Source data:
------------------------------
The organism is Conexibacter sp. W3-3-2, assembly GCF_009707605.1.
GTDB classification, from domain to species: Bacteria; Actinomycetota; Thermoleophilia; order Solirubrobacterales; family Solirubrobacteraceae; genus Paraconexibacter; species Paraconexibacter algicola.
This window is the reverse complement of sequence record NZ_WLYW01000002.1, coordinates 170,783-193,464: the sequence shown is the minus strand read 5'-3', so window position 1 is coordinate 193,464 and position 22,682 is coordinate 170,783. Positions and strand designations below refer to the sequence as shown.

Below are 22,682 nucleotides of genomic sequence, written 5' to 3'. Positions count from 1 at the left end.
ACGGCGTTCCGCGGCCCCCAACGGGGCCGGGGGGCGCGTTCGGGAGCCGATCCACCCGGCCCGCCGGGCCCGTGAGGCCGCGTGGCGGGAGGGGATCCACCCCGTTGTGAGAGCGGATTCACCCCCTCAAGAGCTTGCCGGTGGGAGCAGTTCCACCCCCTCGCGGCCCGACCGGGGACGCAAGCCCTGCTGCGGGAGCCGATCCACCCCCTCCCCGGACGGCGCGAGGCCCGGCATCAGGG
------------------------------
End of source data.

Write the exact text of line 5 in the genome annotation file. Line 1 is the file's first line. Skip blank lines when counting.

ACGGCGTTCCGCGGCCCCCAACGGGGCCGGGGGGCGCGTTCGGGAGCCGATCCACCCGGCCCGCCGGGCCCGTGAGGCCGCGTGGCGGGAGGGGATCCACCCCGTTGTGAGAGCGGATTCACCCCCTCAAGAGCTTGCCGGTGGGAGCAGTTCCACCCCCTCGCGGCCCGACCGGGGACGCAAGCCCTGCTGCGGGAGCCGATCCACCCCCTCCCCGGACGGCGCGAGGCCCGGCATCAGGG